“She died on the side of I-66 while he fled the scene.” — Kathleen Bilton, Assistant Commonwealth’s Attorney
“He’s a good, young man who made a tragic mistake.” — Peter Greenspun, defense attorney
“I’d give anything to take back that night.” — Khoa Nguyen, defendant
No matter what sentence Judge Robert Smith handed down last week, the damage was already done: A 37-year-old mother of four was dead and a young Centreville man was about to learn his punishment for causing her death. Nothing would ever bring her back, yet her family wanted some measure of justice.
And in the end, so did the judge. On Friday, April 27, in Fairfax County Circuit Court, he sentenced Khoa Do Dang Nguyen, 24, to a year in jail for the Oct. 8, 2016 hit-and-run death of Yesenia Esmeralda Funes.
In this case, the state sentencing guidelines called for a range of one day to six months. But Assistant Commonwealth’s Attorney Kathleen Bilton told Smith, “I’m asking you to exceed the guidelines. The victim-impact letters make clear the full magnitude of this tragedy — four children lost their mother, a husband lost his wife, and parents lost their child.”
Funes, of Manassas, was the mother of two boys and two girls, ages 6-19. After Nguyen pleaded guilty, Jan. 16, to felony hit-and-run, Bilton presented details of the incident to the court. She said the vehicle crash happened around 2:10 a.m. Funes had a black Toyota Solara convertible, and Nguyen drove a Toyota Corolla.
“Yesenia Esmeralda Funes was driving on I-66 west, around mile-marker 56, when she pulled her vehicle over to the right shoulder and stopped,” said Bilton. “She then got out and retrieved a water bottle from the trunk. As she was approaching her driver’s-side door, she was struck by the defendant’s vehicle.”
Bilton said Nguyen turned himself in to the Virginia State Police, two days later, giving them a written statement. “He wrote that he’d fallen asleep at the wheel and knew he hit something,” said the prosecutor. “His windshield, bumper and side mirror were damaged.”
“He wrote that he’d left work at a restaurant around 12:30 a.m. and went to eat at the Silver Diner in Merrifield, leaving there around 2 a.m.” continued Bilton. “He said he didn’t know what he’d hit; he thought it might have been a car because his vehicle had bounced off something. But he was tired, so he kept driving home.”
Bilton said Nguyen later discovered that his side mirror and part of his bumper were gone. “He talked about it with his parents, who encouraged him to tell the police what had happened,” she said. “In addition, debris at the scene matched that of the 2015 Toyota Corolla he was driving, and DNA profiles of Funes were found on his car.”
In court last Friday, she told Smith, “Yes, this was a terrible accident, and no racing or speeding was involved. But he struck and killed Mrs. Funes. He was tired, had the music turned up loud — trying to stay awake — but he couldn’t, and he fell asleep behind the wheel. That was his choice to drive when tired — and it had tragic consequences.”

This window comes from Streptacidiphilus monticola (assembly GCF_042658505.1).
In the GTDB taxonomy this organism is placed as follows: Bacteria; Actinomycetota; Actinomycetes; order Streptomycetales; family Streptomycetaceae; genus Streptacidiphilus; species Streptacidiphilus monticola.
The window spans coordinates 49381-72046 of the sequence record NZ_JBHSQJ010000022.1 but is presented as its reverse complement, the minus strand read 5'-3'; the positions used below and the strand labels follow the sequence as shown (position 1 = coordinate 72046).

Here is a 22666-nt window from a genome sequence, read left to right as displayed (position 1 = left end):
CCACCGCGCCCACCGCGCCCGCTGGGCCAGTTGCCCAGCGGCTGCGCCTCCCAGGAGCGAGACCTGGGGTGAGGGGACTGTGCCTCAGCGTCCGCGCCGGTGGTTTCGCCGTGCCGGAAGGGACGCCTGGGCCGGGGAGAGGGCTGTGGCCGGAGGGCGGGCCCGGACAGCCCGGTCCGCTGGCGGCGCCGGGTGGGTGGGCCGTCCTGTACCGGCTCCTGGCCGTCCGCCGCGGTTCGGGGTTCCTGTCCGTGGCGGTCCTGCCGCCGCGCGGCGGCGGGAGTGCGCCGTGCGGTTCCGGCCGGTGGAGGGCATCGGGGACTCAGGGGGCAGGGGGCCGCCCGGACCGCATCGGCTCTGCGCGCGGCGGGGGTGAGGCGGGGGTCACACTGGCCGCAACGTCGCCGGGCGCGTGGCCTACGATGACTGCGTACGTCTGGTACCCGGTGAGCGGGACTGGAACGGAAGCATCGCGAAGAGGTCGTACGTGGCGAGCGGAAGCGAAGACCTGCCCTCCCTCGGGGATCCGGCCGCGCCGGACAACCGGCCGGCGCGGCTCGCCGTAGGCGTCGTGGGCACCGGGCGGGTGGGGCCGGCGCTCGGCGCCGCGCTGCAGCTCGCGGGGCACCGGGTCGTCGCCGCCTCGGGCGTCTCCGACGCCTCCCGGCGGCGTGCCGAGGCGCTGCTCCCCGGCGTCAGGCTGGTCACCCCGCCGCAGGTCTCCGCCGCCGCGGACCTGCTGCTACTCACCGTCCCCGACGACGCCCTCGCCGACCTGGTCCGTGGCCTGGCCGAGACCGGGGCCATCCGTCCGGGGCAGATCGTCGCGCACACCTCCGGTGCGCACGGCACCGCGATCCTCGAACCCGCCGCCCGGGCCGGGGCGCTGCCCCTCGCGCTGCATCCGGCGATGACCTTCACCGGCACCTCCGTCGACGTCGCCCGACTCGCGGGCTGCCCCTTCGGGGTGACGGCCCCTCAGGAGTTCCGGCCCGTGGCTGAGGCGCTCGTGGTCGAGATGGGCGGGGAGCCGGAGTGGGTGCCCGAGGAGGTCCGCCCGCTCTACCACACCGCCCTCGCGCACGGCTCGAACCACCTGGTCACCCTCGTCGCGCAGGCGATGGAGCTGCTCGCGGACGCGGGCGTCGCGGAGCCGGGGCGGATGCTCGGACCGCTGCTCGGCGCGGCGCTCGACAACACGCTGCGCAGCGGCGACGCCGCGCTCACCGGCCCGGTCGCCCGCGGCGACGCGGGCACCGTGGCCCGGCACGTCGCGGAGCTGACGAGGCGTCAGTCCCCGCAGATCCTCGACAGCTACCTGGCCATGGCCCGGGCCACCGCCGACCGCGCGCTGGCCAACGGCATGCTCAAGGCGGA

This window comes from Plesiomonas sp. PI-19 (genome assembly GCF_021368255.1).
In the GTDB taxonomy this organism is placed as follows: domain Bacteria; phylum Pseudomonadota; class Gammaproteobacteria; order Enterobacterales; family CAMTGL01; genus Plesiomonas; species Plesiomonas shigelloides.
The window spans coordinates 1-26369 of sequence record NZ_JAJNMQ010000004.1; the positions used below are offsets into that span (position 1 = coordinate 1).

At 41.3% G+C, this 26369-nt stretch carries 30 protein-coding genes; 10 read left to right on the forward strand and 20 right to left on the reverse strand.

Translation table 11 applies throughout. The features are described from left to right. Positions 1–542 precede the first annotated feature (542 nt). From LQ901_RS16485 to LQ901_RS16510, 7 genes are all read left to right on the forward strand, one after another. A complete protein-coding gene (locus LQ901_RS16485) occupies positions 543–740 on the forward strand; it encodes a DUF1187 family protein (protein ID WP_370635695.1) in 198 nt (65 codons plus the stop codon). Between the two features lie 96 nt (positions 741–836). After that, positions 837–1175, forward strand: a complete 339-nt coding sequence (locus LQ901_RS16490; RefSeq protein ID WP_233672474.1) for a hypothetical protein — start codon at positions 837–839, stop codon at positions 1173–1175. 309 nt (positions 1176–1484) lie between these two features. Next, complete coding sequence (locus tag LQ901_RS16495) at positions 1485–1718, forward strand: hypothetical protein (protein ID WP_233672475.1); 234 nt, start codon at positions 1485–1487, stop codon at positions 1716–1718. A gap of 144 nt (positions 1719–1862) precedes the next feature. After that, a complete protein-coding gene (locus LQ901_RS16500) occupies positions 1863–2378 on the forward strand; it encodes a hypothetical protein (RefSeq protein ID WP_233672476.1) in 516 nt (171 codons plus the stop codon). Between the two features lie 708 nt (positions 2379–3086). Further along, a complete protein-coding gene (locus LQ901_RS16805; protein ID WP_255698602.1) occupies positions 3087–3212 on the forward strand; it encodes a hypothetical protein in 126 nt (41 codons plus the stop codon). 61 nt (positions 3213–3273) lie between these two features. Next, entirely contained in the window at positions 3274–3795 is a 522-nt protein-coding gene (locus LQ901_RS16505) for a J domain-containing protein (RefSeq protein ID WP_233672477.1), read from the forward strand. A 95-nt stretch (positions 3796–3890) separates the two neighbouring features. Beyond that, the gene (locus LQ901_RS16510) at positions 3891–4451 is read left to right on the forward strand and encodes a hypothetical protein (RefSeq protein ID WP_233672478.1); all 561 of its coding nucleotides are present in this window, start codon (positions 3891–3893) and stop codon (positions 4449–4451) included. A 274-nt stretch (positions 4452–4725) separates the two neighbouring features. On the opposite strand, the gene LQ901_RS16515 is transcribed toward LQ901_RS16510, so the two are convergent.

Furthermore, Bilton didn’t buy Nguyen’s statement that he didn’t realize his vehicle had struck a car. And she said he should have understood that a person might have been inside it.
Instead, said the prosecutor, “He didn’t stop, and he only went to the State Police at the urging of his parents. He fled the scene without stopping to see if he’d hurt someone. He hit Yesenia Funes because he was too tired to drive safety. She died on the side of I-66 while he fled the scene.”
Defense attorney Peter Greenspun, however, tried to make his client’s actions that night relatable. “We’ve all been on the road when we’re tired — when you nod off and something wakes you up and you go, ‘Wow, that was close,’” he said. “[In this case], there was the impact and the noise, but there was no fleeing.”
He said Nguyen wasn’t a thoughtless or uncaring person. “He works 50-60 hours a week,” said Greenspun. After leaving the Silver Diner that night, he was headed home to sleep. “There’s no evidence that he strays from lane to lane. And in a compilation in the intersection of the circumstances of life, he nods off at the exact moment Yesenia Funes gets a bottle of water. One-tenth of a second, either way, and this wouldn’t have happened.”
So, said Greenspun, “While it’s understandable that the Funes family expects a harsher sentence, [Nguyen] has already served three months in jail. And as a convicted felon, this will affect his life.” Greenspun then asked the judge to consider a sentence of time served, but with a “significant number” of community-service hours added on.
“[Nguyen] had zero intent [to kill or injure the victim],” said Greenspun. “He didn’t hide, or run his car to a body shop [to be quickly repaired]. He’s a good, young man who made a tragic mistake.”
But Judge Smith said Nguyen stated that, after the accident, he bought a cover for his car. “There’s only one reason why you do this — to cover up something,” said Smith. “This lady was taken from her family far too soon.”
Then, right before sentencing, Nguyen stood and addressed the court. “I want to tell the Funes family how sorry I am for everything,” he said. “I’d give anything to take back that night. I’ll have to live with that, the rest of my life. I promise you that I’ll work hard to be a productive member of society. I accept full responsibility for what I did.”
Smith then exceeded the sentencing guidelines and ordered Nguyen to spend a year in jail. He also gave the defendant three additional years behind bars, but suspended all this time and placed Nguyen on three years’ post-release supervision. Nguyen’s driver’s license was suspended for a year, as well.
Greenspun then asked the judge if his client could serve his time via either the work-release program — which is a combination of outside employment plus jail — or home, electronic incarceration. Smith had no objection, so the final say will be up to the county Sheriff’s Office.